Are you ready for tax season? If you haven’t heard about tax identity theft, you may not be. Tax identity theft happens when someone files a phony tax return using your personal information — like your Social Security number — to get a tax refund from the IRS. It also can happen when someone uses your Social Security number to get a job or claims your child as a dependent on a tax return.
Tax identity theft has been the most common form of identity theft reported to the Federal Trade Commission (FTC) for the past five years. Tax identity thieves get your personal information in a number of ways. For example:
So what can you do about it? To lessen the chance you’ll be a victim:
What if you are a victim? Tax identity theft victims typically find out about the crime when they get a letter from the IRS saying that more than one tax return was filed in their name, or IRS records show they received wages from an employer they don’t know. If you get a letter like this, don’t panic. Contact the IRS Identity Protection Specialized Unit at 800-908-4490. Visit IdentityTheft.gov, the federal government’s one-stop resource to help you report and recover from identity theft. You can report identity theft, get step-by-step advice, sample letters, and your FTC Identity Theft Affidavit. These resources will help you fix problems caused by the theft.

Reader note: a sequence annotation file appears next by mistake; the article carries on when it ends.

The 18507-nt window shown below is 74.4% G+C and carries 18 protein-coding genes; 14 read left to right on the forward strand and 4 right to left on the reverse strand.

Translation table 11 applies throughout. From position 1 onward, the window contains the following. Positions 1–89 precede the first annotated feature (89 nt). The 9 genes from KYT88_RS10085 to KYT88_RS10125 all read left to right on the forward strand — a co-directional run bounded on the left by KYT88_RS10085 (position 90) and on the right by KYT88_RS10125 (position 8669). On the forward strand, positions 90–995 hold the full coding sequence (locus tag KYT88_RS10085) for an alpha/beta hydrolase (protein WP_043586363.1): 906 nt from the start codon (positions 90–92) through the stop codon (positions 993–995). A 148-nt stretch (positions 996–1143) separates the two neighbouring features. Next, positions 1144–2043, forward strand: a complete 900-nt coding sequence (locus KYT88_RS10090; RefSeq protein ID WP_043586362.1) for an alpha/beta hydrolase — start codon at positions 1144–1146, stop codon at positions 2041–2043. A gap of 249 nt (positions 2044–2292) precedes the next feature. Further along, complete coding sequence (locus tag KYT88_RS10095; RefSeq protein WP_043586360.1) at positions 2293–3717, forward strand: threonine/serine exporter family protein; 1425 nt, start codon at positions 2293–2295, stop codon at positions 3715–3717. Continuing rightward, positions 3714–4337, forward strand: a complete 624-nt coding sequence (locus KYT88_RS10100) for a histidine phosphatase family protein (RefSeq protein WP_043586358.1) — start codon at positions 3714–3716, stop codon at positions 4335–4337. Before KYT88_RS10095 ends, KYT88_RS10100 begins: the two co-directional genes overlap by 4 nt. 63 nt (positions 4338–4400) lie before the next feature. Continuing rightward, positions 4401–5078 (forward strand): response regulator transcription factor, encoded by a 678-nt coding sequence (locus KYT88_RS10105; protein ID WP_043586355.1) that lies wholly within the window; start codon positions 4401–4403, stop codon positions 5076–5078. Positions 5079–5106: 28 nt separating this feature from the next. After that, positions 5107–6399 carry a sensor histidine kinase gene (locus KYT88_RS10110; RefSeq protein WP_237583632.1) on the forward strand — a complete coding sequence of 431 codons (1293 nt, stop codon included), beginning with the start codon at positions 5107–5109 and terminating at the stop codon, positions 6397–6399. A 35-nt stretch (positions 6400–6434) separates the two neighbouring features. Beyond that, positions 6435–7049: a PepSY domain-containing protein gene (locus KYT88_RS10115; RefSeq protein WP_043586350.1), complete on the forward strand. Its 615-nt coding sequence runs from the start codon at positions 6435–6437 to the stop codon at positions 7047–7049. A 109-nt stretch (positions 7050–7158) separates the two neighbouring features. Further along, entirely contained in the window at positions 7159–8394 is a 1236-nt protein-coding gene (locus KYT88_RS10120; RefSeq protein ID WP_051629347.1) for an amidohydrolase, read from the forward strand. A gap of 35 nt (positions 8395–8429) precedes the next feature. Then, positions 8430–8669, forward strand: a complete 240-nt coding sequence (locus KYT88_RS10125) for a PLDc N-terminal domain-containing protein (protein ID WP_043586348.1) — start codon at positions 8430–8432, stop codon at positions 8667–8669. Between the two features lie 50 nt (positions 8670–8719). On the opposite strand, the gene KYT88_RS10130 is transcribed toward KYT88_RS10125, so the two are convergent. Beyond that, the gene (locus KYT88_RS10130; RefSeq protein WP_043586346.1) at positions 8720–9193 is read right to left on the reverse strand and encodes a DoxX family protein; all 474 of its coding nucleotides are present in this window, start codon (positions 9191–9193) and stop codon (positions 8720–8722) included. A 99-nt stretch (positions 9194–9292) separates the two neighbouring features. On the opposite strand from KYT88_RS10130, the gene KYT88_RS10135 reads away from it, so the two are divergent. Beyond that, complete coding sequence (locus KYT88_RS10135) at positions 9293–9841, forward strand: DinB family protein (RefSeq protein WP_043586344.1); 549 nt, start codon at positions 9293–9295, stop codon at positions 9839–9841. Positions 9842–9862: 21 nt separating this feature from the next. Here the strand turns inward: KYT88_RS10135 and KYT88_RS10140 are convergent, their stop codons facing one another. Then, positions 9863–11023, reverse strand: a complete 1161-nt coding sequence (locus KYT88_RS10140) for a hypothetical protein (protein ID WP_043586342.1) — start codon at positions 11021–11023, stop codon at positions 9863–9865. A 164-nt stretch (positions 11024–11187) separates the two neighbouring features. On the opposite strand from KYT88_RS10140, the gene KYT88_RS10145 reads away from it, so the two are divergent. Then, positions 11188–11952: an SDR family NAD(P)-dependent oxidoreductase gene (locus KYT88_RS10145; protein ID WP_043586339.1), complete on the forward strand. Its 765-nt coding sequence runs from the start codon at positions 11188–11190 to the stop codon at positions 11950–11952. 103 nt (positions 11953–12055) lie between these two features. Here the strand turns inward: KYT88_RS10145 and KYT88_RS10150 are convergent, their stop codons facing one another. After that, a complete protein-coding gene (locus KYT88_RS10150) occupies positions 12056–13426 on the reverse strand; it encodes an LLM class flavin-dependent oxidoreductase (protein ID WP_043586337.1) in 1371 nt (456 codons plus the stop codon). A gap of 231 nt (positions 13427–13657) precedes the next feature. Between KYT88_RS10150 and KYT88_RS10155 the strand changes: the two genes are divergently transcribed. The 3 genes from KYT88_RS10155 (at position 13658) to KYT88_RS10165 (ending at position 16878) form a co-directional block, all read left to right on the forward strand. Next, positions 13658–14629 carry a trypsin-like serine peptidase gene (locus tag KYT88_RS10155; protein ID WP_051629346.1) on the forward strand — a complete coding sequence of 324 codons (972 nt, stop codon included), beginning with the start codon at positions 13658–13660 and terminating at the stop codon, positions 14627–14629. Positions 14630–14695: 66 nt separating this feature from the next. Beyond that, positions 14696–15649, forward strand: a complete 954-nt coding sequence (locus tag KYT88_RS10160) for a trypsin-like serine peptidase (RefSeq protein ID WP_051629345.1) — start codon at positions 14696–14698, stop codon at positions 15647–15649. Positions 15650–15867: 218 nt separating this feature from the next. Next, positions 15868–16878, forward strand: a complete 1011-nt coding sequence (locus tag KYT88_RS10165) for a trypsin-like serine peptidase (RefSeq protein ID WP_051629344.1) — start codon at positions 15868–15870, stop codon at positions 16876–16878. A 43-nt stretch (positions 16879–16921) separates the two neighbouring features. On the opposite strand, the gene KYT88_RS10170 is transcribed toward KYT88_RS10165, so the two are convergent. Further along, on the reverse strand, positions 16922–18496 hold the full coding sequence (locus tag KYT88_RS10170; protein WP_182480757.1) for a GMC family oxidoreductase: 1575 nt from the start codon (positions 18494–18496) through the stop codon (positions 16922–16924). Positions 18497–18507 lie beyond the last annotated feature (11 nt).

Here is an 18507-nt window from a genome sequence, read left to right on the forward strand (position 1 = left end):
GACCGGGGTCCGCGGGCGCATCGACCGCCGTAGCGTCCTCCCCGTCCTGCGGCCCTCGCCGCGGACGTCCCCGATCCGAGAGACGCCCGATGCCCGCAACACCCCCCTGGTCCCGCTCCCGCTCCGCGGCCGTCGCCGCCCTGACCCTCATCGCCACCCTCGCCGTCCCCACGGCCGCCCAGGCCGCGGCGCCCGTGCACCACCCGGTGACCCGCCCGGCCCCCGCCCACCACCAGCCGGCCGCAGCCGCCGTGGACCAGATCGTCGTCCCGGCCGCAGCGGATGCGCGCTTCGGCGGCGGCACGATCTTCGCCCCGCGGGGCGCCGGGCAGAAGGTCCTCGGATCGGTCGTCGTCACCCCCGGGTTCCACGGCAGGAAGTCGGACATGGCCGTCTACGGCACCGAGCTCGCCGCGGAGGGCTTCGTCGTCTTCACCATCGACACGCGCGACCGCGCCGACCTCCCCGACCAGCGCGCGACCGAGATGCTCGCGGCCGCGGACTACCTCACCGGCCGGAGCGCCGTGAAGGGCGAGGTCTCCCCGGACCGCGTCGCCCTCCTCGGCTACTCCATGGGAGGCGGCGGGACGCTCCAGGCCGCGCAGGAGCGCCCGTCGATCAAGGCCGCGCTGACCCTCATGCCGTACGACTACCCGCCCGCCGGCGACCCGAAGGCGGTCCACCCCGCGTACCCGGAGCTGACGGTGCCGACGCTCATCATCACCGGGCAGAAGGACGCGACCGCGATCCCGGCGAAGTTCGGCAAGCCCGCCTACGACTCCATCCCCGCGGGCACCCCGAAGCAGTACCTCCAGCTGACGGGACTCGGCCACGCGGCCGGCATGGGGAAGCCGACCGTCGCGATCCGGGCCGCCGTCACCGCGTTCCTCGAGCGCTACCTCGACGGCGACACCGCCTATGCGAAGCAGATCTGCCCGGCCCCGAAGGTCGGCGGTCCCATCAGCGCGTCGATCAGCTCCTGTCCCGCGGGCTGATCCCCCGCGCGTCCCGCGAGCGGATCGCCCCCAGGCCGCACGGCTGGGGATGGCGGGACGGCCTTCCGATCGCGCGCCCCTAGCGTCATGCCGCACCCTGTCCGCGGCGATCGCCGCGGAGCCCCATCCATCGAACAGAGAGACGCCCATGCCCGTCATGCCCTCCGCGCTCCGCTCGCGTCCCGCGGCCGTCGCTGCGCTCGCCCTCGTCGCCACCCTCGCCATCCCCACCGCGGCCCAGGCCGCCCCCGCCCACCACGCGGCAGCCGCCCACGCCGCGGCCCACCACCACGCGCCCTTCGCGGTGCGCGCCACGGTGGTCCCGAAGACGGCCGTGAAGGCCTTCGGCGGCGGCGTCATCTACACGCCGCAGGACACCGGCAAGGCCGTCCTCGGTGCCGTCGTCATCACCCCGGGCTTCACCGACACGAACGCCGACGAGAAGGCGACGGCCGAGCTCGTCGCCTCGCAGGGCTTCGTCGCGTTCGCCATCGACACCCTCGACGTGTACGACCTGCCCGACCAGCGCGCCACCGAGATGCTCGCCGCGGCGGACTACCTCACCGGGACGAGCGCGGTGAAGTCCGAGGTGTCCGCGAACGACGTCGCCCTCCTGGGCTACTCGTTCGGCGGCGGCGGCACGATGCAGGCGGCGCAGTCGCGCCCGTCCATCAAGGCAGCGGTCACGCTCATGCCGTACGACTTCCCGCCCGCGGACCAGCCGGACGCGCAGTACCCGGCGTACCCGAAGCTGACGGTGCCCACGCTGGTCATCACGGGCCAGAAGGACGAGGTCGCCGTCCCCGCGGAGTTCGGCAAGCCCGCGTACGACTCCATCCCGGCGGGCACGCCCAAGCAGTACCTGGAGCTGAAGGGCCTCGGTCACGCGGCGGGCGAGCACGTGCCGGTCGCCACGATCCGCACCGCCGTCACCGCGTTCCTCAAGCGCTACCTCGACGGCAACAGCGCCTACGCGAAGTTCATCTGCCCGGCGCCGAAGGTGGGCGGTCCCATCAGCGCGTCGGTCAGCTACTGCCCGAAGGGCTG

It's not too late to get involved in the week. Today, January 28, at 1 p.m., the FTC and the IRS will co-host a webinar with information to help victims of tax identity theft. Tomorrow, January 29, the FTC and the Identity Theft Resource Center will co-host a Twitter chat about tax ID theft. Join the conversation at 2 p.m. using hashtag #IDTheftChat.